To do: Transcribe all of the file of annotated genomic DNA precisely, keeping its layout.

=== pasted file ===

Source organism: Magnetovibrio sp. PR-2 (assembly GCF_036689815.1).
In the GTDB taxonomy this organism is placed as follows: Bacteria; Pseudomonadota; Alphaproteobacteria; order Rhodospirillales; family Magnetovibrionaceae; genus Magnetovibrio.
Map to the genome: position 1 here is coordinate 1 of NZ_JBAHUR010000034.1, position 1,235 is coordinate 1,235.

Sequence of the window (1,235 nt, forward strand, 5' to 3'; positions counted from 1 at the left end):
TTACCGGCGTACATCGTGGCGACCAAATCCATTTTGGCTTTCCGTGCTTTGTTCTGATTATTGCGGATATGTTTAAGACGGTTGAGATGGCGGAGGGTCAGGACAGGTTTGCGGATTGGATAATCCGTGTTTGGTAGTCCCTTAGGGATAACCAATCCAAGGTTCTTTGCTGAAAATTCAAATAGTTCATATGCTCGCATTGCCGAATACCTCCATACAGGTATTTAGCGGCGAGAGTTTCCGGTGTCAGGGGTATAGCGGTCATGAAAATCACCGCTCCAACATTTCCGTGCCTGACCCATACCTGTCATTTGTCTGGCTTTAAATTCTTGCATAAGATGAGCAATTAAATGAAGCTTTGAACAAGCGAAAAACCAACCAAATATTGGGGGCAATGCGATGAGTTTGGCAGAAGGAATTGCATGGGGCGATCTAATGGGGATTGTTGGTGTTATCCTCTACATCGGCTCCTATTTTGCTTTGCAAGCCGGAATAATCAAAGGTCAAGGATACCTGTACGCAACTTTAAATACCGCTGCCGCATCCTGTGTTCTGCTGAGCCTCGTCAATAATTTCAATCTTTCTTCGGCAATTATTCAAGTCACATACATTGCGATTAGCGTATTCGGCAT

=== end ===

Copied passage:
Source organism: Magnetovibrio sp. PR-2 (assembly GCF_036689815.1).
In the GTDB taxonomy this organism is placed as follows: Bacteria; Pseudomonadota; Alphaproteobacteria; order Rhodospirillales; family Magnetovibrionaceae; genus Magnetovibrio.
Map to the genome: position 1 here is coordinate 1 of NZ_JBAHUR010000034.1, position 1,235 is coordinate 1,235.

Sequence of the window (1,235 nt, forward strand, 5' to 3'; positions counted from 1 at the left end):
TTACCGGCGTACATCGTGGCGACCAAATCCATTTTGGCTTTCCGTGCTTTGTTCTGATTATTGCGGATATGTTTAAGACGGTTGAGATGGCGGAGGGTCAGGACAGGTTTGCGGATTGGATAATCCGTGTTTGGTAGTCCCTTAGGGATAACCAATCCAAGGTTCTTTGCTGAAAATTCAAATAGTTCATATGCTCGCATTGCCGAATACCTCCATACAGGTATTTAGCGGCGAGAGTTTCCGGTGTCAGGGGTATAGCGGTCATGAAAATCACCGCTCCAACATTTCCGTGCCTGACCCATACCTGTCATTTGTCTGGCTTTAAATTCTTGCATAAGATGAGCAATTAAATGAAGCTTTGAACAAGCGAAAAACCAACCAAATATTGGGGGCAATGCGATGAGTTTGGCAGAAGGAATTGCATGGGGCGATCTAATGGGGATTGTTGGTGTTATCCTCTACATCGGCTCCTATTTTGCTTTGCAAGCCGGAATAATCAAAGGTCAAGGATACCTGTACGCAACTTTAAATACCGCTGCCGCATCCTGTGTTCTGCTGAGCCTCGTCAATAATTTCAATCTTTCTTCGGCAATTATTCAAGTCACATACATTGCGATTAGCGTATTCGGCAT